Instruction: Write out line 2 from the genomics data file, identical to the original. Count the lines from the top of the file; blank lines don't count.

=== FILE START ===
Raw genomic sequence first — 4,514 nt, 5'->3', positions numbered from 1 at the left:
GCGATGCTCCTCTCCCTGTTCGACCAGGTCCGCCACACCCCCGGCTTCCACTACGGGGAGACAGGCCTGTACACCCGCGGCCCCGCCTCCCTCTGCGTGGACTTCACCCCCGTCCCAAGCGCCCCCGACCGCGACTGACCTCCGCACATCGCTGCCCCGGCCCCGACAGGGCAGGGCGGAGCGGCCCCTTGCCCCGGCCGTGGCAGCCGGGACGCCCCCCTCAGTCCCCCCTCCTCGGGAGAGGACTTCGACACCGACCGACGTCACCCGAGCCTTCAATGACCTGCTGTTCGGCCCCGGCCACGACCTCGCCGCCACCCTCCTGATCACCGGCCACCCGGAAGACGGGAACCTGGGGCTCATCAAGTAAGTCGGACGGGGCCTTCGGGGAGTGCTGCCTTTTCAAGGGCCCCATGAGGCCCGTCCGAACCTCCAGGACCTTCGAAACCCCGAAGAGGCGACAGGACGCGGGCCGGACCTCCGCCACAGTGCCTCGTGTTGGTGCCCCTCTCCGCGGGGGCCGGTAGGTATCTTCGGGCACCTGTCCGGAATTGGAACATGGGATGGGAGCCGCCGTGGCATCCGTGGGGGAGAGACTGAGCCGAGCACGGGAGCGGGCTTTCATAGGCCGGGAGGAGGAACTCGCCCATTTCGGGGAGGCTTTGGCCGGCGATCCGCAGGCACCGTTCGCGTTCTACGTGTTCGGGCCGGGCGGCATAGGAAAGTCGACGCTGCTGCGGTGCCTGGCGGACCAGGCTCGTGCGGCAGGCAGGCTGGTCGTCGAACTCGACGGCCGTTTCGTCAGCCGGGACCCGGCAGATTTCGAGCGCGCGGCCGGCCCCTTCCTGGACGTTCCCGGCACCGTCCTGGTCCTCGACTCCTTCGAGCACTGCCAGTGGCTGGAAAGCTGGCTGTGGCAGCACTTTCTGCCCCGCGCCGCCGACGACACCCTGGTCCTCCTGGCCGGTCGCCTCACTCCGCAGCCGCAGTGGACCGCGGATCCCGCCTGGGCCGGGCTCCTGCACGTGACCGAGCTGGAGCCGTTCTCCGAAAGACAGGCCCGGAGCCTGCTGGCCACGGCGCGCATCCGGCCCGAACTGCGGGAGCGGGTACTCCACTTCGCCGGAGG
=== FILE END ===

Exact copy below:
GCGATGCTCCTCTCCCTGTTCGACCAGGTCCGCCACACCCCCGGCTTCCACTACGGGGAGACAGGCCTGTACACCCGCGGCCCCGCCTCCCTCTGCGTGGACTTCACCCCCGTCCCAAGCGCCCCCGACCGCGACTGACCTCCGCACATCGCTGCCCCGGCCCCGACAGGGCAGGGCGGAGCGGCCCCTTGCCCCGGCCGTGGCAGCCGGGACGCCCCCCTCAGTCCCCCCTCCTCGGGAGAGGACTTCGACACCGACCGACGTCACCCGAGCCTTCAATGACCTGCTGTTCGGCCCCGGCCACGACCTCGCCGCCACCCTCCTGATCACCGGCCACCCGGAAGACGGGAACCTGGGGCTCATCAAGTAAGTCGGACGGGGCCTTCGGGGAGTGCTGCCTTTTCAAGGGCCCCATGAGGCCCGTCCGAACCTCCAGGACCTTCGAAACCCCGAAGAGGCGACAGGACGCGGGCCGGACCTCCGCCACAGTGCCTCGTGTTGGTGCCCCTCTCCGCGGGGGCCGGTAGGTATCTTCGGGCACCTGTCCGGAATTGGAACATGGGATGGGAGCCGCCGTGGCATCCGTGGGGGAGAGACTGAGCCGAGCACGGGAGCGGGCTTTCATAGGCCGGGAGGAGGAACTCGCCCATTTCGGGGAGGCTTTGGCCGGCGATCCGCAGGCACCGTTCGCGTTCTACGTGTTCGGGCCGGGCGGCATAGGAAAGTCGACGCTGCTGCGGTGCCTGGCGGACCAGGCTCGTGCGGCAGGCAGGCTGGTCGTCGAACTCGACGGCCGTTTCGTCAGCCGGGACCCGGCAGATTTCGAGCGCGCGGCCGGCCCCTTCCTGGACGTTCCCGGCACCGTCCTGGTCCTCGACTCCTTCGAGCACTGCCAGTGGCTGGAAAGCTGGCTGTGGCAGCACTTTCTGCCCCGCGCCGCCGACGACACCCTGGTCCTCCTGGCCGGTCGCCTCACTCCGCAGCCGCAGTGGACCGCGGATCCCGCCTGGGCCGGGCTCCTGCACGTGACCGAGCTGGAGCCGTTCTCCGAAAGACAGGCCCGGAGCCTGCTGGCCACGGCGCGCATCCGGCCCGAACTGCGGGAGCGGGTACTCCACTTCGCCGGAGG